Social Skills: Social Monsters

Full disclosure:  I already own and LOVE this product!  However, it’s on my wishlist for one of my CFs (shhhhh).  Speech Paths has done it again with this engaging social language activity pack that is a fun way to work on hard social concepts with my elementary students.

No Prep Social Skills for Older Students

Speech Time Fun saves the day with a print and go social skills gold mine for my older students!  I am looking forward to trying it out this summer and then recommending it to my middle school CFs in the Fall!

Intergalactic Social Language!

Space themed AND social skills fun?  Done, done and done!  I am excited to grab this fun social language game from Jenn Alcorn.  My boys will LOVE it!

Social Language: Interruption Combustion!  Lessons & Activ

Anyone have blurters out there?   ME TOO!   I can’t wait to try this activity from Badger State Speechy to help my friends work on not interrupting using stories, activities and visual supports, SCORE!

What’s in YOUR cart???

Get to the point!

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I was chatting with a colleague the other day about one of our favorite students.  She is a fifth grader with high functioning ASD and she has come a long way in so many of her social communication skills!  One area she continues to struggle in is giving too much information in conversation.  She understood the steps to check in visually with the listener (non-verbals) and what she should do , but she continued to give way too much information day to day.   I have a freebie on TPT to help with these beginning steps of determining how much information is too much or too little that she used very successfully (you can download it HERE).  She could often recognize too much detail when other people did it, but like many of our students, she needed more support with her own self-monitoring.

Her SLP and I brainstormed a couple of ideas to try,  including giving her a time constraint to share relevant information/responses.  15 seconds doesn’t sound very long, but it sure feels long if someone is rambling on and on without reaching a point.  A visual timer was introduced, but the student got flustered trying to organize her thoughts to fit the time limit (hello executive function!).  So her very smart SLP, Jaime, had her use a graphic organizer to put down her thoughts prior to the timed activity.

This was a great way to help her visually see the important pieces of information that she needed to include or the unimportant details that might bog her down (and she was more successful)!  This graphic organizer idea goes along nicely with how schools often teach writing to our kids, a main idea, 3 supporting details and a concluding sentence, and is a framework to help our students learn to summarize and condense their thoughts. You could even give your students five tickets representing each part of the re-tell as visual support. Obviously, this is not something that will happen in natural conversation, however, we often have to break down the skill and practice from model towards independence.  This is tricky for lots of our students on the spectrum, with ADD or with executive function weaknesses, so lots of practice in the therapy room AND in real time is essential (get mom and dad on board at home and the classroom teachers/peers using these strategies too for generalization).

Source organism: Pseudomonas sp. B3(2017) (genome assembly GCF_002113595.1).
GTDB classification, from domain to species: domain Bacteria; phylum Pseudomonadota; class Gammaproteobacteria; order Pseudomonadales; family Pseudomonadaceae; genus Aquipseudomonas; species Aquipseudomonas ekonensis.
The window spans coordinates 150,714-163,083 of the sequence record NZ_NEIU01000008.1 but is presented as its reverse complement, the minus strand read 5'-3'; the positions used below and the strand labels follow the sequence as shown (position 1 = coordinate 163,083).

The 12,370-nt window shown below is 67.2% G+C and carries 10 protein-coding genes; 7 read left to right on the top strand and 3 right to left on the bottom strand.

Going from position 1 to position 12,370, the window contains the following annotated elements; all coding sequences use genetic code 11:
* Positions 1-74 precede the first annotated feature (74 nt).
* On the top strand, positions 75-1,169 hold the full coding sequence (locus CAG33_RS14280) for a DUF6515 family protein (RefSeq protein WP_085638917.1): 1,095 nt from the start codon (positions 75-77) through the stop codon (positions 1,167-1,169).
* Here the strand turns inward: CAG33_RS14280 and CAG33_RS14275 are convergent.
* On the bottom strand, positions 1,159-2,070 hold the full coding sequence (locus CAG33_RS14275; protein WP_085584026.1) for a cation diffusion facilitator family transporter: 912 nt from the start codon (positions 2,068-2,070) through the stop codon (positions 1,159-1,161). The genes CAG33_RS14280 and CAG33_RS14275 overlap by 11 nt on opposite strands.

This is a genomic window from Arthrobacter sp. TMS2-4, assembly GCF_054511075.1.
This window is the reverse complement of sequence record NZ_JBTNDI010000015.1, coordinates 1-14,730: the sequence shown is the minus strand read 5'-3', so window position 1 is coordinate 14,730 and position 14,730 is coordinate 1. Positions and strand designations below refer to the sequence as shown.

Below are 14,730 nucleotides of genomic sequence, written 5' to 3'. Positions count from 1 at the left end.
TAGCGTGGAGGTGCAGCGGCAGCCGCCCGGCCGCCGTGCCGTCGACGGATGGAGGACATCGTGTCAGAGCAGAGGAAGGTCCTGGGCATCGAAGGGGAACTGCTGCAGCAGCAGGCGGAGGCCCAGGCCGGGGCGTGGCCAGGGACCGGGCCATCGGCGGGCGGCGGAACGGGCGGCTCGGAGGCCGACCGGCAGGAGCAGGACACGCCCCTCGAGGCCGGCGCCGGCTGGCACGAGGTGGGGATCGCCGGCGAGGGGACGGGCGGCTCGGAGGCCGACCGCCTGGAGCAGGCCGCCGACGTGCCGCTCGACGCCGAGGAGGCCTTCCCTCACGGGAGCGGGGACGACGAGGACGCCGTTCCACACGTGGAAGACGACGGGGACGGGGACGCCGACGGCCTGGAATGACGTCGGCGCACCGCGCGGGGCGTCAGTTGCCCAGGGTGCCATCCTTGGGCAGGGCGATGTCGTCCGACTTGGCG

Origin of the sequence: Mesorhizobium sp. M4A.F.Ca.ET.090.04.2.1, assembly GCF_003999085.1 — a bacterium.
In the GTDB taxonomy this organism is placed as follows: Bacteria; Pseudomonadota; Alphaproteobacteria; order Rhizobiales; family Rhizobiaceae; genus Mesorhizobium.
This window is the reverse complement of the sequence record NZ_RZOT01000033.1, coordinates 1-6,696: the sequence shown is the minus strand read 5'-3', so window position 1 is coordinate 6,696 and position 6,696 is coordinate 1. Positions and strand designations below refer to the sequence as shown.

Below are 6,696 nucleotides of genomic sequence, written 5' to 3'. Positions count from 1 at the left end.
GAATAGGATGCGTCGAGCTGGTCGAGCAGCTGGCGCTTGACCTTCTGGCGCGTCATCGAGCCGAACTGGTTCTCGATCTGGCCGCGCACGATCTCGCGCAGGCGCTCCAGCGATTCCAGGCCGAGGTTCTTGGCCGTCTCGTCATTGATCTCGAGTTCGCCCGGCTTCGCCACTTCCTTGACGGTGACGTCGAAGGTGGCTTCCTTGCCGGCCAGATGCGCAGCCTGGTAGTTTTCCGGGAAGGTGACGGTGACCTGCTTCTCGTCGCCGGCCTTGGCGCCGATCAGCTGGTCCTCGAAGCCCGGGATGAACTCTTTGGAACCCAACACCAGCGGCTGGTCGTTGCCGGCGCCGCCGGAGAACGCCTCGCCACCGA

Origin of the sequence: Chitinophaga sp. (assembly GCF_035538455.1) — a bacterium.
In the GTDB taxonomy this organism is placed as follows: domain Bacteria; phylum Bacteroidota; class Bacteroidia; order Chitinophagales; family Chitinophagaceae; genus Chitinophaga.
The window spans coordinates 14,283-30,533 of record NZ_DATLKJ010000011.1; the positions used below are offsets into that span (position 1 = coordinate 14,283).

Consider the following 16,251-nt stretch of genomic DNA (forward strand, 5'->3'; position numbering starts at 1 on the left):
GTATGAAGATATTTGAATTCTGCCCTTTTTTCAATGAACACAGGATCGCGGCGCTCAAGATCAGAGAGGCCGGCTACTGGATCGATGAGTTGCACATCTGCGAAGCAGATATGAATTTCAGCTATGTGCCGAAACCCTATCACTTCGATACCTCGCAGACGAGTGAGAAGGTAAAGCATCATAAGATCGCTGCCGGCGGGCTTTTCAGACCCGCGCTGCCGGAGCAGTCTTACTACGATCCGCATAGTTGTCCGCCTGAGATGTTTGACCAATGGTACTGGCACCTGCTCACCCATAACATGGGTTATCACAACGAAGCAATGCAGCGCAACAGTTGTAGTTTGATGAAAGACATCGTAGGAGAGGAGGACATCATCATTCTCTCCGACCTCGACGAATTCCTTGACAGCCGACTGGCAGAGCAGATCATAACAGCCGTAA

Another idea I had was to give her a visual representation of information.  Use a bag (like one from a party store) and put in objects to represent information on a topic. For example, a movie ticket, popcorn, an empty drink cup, a picture of the movie, all in the bag.  Ask the student to decide if there is enough information/detail in the bag to understand what the topic is.  Then explain that the bag is really our brain.  You can put in one object (not enough) or lots of extraneous objects (representing off topic or unimportant details) to visually represent conversational responses.

You could also have your other students (artic monitoring anyone?) record short videos giving examples of conversational responses and have your student identify if it’s too much, not enough or just the right amount of information. If the example has too much information, see if the student can identify which comments were extraneous or redundant to make it a little harder.   To further extend this idea, your students working on this skill might enjoy making their own cartoons and they can record the responses using Toontastic, a free app on itunes.   This is great for feedback when discussing if they gave the right amount of information to a new listener.

How do you help your students give responses with just the right amount of information? Share here!